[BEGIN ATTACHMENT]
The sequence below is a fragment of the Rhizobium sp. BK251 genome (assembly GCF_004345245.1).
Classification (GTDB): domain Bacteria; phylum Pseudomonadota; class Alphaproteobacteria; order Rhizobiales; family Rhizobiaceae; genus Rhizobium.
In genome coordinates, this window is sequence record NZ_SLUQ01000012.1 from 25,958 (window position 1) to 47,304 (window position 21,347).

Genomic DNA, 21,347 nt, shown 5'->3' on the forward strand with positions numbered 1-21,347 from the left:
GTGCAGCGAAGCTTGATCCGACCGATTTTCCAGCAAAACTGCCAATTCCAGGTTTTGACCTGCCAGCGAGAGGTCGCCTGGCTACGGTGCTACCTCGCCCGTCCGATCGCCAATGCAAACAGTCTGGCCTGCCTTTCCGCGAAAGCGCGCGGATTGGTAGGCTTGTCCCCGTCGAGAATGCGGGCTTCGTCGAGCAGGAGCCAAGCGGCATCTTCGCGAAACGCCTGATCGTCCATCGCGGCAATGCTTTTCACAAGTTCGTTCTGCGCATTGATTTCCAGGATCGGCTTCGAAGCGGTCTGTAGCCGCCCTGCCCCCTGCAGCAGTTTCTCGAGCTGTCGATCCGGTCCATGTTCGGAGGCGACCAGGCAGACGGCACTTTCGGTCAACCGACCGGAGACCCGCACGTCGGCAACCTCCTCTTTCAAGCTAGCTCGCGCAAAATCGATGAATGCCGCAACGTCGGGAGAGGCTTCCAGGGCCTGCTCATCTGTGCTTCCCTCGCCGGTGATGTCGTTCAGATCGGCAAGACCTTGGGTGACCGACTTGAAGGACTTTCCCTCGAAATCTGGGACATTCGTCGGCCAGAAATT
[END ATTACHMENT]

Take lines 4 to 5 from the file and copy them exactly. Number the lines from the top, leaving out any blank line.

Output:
Genomic DNA, 21,347 nt, shown 5'->3' on the forward strand with positions numbered 1-21,347 from the left:
GTGCAGCGAAGCTTGATCCGACCGATTTTCCAGCAAAACTGCCAATTCCAGGTTTTGACCTGCCAGCGAGAGGTCGCCTGGCTACGGTGCTACCTCGCCCGTCCGATCGCCAATGCAAACAGTCTGGCCTGCCTTTCCGCGAAAGCGCGCGGATTGGTAGGCTTGTCCCCGTCGAGAATGCGGGCTTCGTCGAGCAGGAGCCAAGCGGCATCTTCGCGAAACGCCTGATCGTCCATCGCGGCAATGCTTTTCACAAGTTCGTTCTGCGCATTGATTTCCAGGATCGGCTTCGAAGCGGTCTGTAGCCGCCCTGCCCCCTGCAGCAGTTTCTCGAGCTGTCGATCCGGTCCATGTTCGGAGGCGACCAGGCAGACGGCACTTTCGGTCAACCGACCGGAGACCCGCACGTCGGCAACCTCCTCTTTCAAGCTAGCTCGCGCAAAATCGATGAATGCCGCAACGTCGGGAGAGGCTTCCAGGGCCTGCTCATCTGTGCTTCCCTCGCCGGTGATGTCGTTCAGATCGGCAAGACCTTGGGTGACCGACTTGAAGGACTTTCCCTCGAAATCTGGGACATTCGTCGGCCAGAAATT